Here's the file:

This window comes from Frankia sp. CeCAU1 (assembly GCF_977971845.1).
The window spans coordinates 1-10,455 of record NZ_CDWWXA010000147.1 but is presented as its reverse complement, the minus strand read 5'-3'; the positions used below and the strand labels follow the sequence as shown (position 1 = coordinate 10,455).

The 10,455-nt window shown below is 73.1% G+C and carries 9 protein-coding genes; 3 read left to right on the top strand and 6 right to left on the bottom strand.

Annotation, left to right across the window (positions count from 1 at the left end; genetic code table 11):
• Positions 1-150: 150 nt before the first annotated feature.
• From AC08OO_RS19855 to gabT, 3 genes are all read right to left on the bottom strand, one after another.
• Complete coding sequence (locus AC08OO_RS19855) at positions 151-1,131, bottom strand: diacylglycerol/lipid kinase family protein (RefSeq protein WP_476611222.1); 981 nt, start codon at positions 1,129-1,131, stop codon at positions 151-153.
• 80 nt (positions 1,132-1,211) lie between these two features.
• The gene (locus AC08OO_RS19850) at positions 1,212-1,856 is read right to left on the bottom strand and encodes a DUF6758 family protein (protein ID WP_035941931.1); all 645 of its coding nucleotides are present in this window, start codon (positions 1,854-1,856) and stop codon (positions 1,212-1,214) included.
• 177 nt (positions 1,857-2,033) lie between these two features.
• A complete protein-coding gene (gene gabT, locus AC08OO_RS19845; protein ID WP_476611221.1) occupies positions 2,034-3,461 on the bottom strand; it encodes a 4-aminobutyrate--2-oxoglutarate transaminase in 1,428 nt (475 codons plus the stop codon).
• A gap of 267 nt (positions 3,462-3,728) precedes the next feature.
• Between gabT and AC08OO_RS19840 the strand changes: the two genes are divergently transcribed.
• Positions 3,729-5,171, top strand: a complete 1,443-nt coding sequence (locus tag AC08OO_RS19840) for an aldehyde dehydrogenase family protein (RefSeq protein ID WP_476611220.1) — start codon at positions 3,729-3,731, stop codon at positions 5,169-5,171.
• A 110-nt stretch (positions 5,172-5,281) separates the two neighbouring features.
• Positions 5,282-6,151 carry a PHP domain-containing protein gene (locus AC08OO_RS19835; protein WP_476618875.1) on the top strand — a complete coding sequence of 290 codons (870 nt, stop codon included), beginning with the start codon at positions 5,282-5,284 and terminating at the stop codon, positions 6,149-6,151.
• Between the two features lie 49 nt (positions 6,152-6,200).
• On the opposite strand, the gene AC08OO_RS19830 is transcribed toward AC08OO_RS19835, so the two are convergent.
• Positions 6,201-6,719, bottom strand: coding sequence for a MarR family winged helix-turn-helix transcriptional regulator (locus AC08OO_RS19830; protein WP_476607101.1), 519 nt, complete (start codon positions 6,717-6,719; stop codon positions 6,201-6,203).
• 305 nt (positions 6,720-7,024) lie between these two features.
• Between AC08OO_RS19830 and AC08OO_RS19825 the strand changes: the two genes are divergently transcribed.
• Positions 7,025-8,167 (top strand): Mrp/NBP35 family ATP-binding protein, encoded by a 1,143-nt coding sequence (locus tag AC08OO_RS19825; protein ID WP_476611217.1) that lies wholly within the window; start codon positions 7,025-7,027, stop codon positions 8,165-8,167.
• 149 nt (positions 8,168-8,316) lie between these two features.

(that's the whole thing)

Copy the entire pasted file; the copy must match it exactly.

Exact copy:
This window comes from Frankia sp. CeCAU1 (assembly GCF_977971845.1).
The window spans coordinates 1-10,455 of record NZ_CDWWXA010000147.1 but is presented as its reverse complement, the minus strand read 5'-3'; the positions used below and the strand labels follow the sequence as shown (position 1 = coordinate 10,455).

The 10,455-nt window shown below is 73.1% G+C and carries 9 protein-coding genes; 3 read left to right on the top strand and 6 right to left on the bottom strand.

Annotation, left to right across the window (positions count from 1 at the left end; genetic code table 11):
• Positions 1-150: 150 nt before the first annotated feature.
• From AC08OO_RS19855 to gabT, 3 genes are all read right to left on the bottom strand, one after another.
• Complete coding sequence (locus AC08OO_RS19855) at positions 151-1,131, bottom strand: diacylglycerol/lipid kinase family protein (RefSeq protein WP_476611222.1); 981 nt, start codon at positions 1,129-1,131, stop codon at positions 151-153.
• 80 nt (positions 1,132-1,211) lie between these two features.
• The gene (locus AC08OO_RS19850) at positions 1,212-1,856 is read right to left on the bottom strand and encodes a DUF6758 family protein (protein ID WP_035941931.1); all 645 of its coding nucleotides are present in this window, start codon (positions 1,854-1,856) and stop codon (positions 1,212-1,214) included.
• 177 nt (positions 1,857-2,033) lie between these two features.
• A complete protein-coding gene (gene gabT, locus AC08OO_RS19845; protein ID WP_476611221.1) occupies positions 2,034-3,461 on the bottom strand; it encodes a 4-aminobutyrate--2-oxoglutarate transaminase in 1,428 nt (475 codons plus the stop codon).
• A gap of 267 nt (positions 3,462-3,728) precedes the next feature.
• Between gabT and AC08OO_RS19840 the strand changes: the two genes are divergently transcribed.
• Positions 3,729-5,171, top strand: a complete 1,443-nt coding sequence (locus tag AC08OO_RS19840) for an aldehyde dehydrogenase family protein (RefSeq protein ID WP_476611220.1) — start codon at positions 3,729-3,731, stop codon at positions 5,169-5,171.
• A 110-nt stretch (positions 5,172-5,281) separates the two neighbouring features.
• Positions 5,282-6,151 carry a PHP domain-containing protein gene (locus AC08OO_RS19835; protein WP_476618875.1) on the top strand — a complete coding sequence of 290 codons (870 nt, stop codon included), beginning with the start codon at positions 5,282-5,284 and terminating at the stop codon, positions 6,149-6,151.
• Between the two features lie 49 nt (positions 6,152-6,200).
• On the opposite strand, the gene AC08OO_RS19830 is transcribed toward AC08OO_RS19835, so the two are convergent.
• Positions 6,201-6,719, bottom strand: coding sequence for a MarR family winged helix-turn-helix transcriptional regulator (locus AC08OO_RS19830; protein WP_476607101.1), 519 nt, complete (start codon positions 6,717-6,719; stop codon positions 6,201-6,203).
• 305 nt (positions 6,720-7,024) lie between these two features.
• Between AC08OO_RS19830 and AC08OO_RS19825 the strand changes: the two genes are divergently transcribed.
• Positions 7,025-8,167 (top strand): Mrp/NBP35 family ATP-binding protein, encoded by a 1,143-nt coding sequence (locus tag AC08OO_RS19825; protein ID WP_476611217.1) that lies wholly within the window; start codon positions 7,025-7,027, stop codon positions 8,165-8,167.
• 149 nt (positions 8,168-8,316) lie between these two features.